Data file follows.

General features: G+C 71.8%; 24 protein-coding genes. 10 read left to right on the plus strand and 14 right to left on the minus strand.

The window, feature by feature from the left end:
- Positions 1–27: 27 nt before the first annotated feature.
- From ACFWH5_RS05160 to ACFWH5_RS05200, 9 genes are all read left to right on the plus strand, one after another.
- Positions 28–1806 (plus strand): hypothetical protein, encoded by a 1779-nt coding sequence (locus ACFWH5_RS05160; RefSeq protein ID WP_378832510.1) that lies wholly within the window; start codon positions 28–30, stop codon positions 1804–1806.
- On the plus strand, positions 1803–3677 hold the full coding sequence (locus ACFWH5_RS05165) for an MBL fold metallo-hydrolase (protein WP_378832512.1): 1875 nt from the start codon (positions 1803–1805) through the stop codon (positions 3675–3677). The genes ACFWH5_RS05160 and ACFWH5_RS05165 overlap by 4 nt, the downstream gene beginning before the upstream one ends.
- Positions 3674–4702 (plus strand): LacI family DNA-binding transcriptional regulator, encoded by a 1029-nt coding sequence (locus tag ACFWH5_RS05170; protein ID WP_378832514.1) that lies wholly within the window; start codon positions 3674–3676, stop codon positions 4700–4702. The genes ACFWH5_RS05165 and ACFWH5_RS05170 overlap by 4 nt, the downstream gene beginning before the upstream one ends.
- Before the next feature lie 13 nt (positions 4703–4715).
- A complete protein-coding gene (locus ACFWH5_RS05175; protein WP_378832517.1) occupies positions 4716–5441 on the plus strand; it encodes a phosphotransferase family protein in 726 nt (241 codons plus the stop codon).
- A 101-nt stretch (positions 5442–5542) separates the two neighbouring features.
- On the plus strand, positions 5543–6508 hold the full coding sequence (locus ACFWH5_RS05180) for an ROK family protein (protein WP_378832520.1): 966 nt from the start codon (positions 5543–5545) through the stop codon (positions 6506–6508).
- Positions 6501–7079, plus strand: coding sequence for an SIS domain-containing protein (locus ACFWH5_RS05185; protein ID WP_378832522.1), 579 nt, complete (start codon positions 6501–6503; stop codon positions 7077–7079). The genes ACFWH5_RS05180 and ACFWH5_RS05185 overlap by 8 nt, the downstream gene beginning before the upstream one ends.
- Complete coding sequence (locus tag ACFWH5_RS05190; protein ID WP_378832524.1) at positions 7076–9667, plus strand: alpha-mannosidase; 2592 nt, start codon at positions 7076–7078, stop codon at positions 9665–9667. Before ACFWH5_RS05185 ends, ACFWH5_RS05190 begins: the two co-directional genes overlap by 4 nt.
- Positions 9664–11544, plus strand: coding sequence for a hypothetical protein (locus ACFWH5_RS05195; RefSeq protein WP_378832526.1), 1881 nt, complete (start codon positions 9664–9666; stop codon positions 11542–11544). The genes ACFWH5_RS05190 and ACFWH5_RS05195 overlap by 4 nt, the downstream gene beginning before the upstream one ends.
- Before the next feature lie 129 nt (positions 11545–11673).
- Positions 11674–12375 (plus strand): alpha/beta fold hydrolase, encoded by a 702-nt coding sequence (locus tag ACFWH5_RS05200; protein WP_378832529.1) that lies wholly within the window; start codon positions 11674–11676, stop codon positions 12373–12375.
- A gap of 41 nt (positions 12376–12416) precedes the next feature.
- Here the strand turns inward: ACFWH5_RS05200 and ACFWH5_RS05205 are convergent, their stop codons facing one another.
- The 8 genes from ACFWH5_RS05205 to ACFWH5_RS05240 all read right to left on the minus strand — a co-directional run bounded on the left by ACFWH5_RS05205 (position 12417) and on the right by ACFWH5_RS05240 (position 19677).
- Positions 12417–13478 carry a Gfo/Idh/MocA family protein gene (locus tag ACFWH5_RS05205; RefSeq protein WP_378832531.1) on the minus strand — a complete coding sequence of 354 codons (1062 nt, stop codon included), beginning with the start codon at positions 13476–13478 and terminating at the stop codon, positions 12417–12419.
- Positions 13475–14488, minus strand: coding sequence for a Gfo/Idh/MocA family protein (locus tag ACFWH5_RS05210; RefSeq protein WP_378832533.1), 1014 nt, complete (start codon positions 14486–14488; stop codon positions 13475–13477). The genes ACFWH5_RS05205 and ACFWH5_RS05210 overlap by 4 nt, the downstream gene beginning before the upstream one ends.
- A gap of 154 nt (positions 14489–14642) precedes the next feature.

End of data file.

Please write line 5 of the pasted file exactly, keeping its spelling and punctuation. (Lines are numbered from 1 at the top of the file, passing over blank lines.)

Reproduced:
- Positions 28–1806 (plus strand): hypothetical protein, encoded by a 1779-nt coding sequence (locus ACFWH5_RS05160; RefSeq protein ID WP_378832510.1) that lies wholly within the window; start codon positions 28–30, stop codon positions 1804–1806.